Wild Africa: Camping Without Fences in Botswana

There are many incredible locations throughout Africa to go on safari. It’s definitely tough to make the decision, especially for your first safari. Each country offers their own unique experiences and safari packages but for us, Botswana was the most enticing.

IMG_4267If you’re like us, you will only have a week or two to get the most out of a vacation. We did our research and felt like Botswana’s Chobe National Park, Moremi Game Reserve and the Okavango Delta would offer the most diversity. Not only because of the landscape but also in part due to the large concentration of wildlife.

DSC03499Botswana is a land-locked country nestled in Southern Africa. The unique landscape alternating between desert and delta is why Botswana is known for containing diverse wildlife and exceptional game viewing in Africa.

IMG_2859Our safari started in Chobe National Park, a habitat located in the North-eastern part of the country. Confirmed by our guide Joe, Botswana (more specifically Chobe National Park) is renowned for having the largest concentration of African Elephants. As well as, a large population of many other animals.

IMG_2032Comfortably seated in the safari jeep, our first stop was the gate to Chobe National Park. It is necessary to sign in with visitor registration before driving through or camping.DSC03196 There are no fences in Botswana, allowing the animals to roam freely throughout the country. This fact aided our decision in choosing Botswana for safari.  Somehow the experience seemed more genuine knowing that we would be in the real, wild Africa.

IMG_3315This meant we would be spending most of our nights camping in tents without fences to protect us from the animals. We were told that the canvas dome tents looked like impenetrable barriers to the animals.

IMG_3087Are we a little bit crazy?

Maybe, but any nervous anxiety we might have felt quickly dissolved once we woke up the next morning. We actually had fun guessing which animal was making the throaty groan, that deep bellowing grumble or happily snacking behind our tents. During our nights of camping without fences we fell asleep to the distinct sounds of Elephants, Hippos, Hyenas, Birds, a hunting Leopard and more.

IMG_2771 Once settled into our tents, there was something so soothing about being so close to these wild animals. The only safety rules being: don’t wander from the camp after dark under any circumstances and don’t leave your tent at night to use the camp toilet without first ensuring the coast is clear with a flashlight.


There are many different types of experiences that are available for anyone who dreams of going on safari in Botswana. From the luxury lodges to the tent camping safaris, the options are truly unlimited.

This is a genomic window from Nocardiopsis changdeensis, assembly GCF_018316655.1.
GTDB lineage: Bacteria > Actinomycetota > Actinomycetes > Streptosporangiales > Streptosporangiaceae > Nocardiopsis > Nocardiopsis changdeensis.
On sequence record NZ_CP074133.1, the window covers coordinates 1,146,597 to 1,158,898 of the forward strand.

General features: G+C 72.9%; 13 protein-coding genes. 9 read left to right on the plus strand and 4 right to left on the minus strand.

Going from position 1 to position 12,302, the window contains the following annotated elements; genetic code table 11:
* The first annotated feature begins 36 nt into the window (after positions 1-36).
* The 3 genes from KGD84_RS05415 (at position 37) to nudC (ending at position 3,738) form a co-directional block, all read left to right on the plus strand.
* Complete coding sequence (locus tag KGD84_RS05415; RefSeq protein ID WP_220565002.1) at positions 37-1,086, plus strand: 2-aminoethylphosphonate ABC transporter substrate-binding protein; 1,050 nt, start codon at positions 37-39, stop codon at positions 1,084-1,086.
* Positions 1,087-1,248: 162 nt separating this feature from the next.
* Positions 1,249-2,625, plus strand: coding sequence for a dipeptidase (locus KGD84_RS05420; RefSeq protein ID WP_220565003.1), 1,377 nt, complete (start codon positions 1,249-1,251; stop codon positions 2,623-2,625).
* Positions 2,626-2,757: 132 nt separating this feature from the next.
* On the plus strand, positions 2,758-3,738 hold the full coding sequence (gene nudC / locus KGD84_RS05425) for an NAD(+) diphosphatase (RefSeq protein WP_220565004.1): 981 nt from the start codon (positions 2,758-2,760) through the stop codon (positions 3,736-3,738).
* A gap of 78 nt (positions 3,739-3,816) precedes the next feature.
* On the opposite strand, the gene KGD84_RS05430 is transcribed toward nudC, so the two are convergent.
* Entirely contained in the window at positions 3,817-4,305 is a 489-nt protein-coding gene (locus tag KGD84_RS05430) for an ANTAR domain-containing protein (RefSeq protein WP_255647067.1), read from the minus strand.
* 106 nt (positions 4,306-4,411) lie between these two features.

IMG_2197For our week long safari we chose the participation safari called the Botswana Adventurer offered through Okavango Expeditions. Not knowing what to expect before we arrived, we quickly learned what our responsibilities would be for the duration of our trip after meeting with our knowledgeable guide & driver, Joe and our campsite chef, Thuso. It was easy: we put up and tore down our own tents, washed our own dishes and helped with loading and unloading the trailer.

IMG_3576We pitched our tents the first three nights in Chobe, Savuti and Khawai, all without fences. From Khawai, in Moremi Game Reserve, we made our way towards Maun. Spending our next two nights at a campground that was surrounded by an electric fence. Following Maun, we spent our last night at another fenced campsite in Nata, near the Naxi Salt Pans.

IMG_1922In all honesty, we really missed the exciting sounds of our animal friends from our first three nights and wished that we had had the opportunity to spend every night sleeping without the unneeded protection of a fence.


A typical day on safari:

  • Wake up was at 5:30 am.
  • Break down the tent and pack up all our stuff. Eat breakfast in order to be on the road by 7:00 am.
  • The morning game drive happened during our drive from one destination to another.
  • Around 10:00 am we would stop for a short coffee/tea break before continuing on to our campsite.
  • By 1:00pm we reached our destination. We were served lunch and had time to set up camp, shower & relax.
  • At 3:30 pm we would head out for our afternoon game drive in the surrounding area near our campsite.
  • Back at camp by 6:30pm after the sun set to enjoy dinner and go to bed.
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Tips Before Your Trip:

  • Pack light. Our safari had a max weight of 12kg for personal luggage excluding camera equipment
  • Bring sunscreen and insect repellent.  The insect repellent is mainly necessary as it becomes dusk. There were few mosquitos during the day.
  • Botswana’s local currency is the Botswana Pula (BWP)
  • Purchase large bottles (5 litres) of drinking water in town prior to and during your safari
  • Pack any medications you need or may think you’ll need as things aren’t always accessible while in the bush
  • Toilet paper was provided by the company, however a small package of tissues for the road couldn’t hurt.


Do you want to go on an adventure safari of a lifetime? Find out more information and book your own trip with Okavango Expeditions today!


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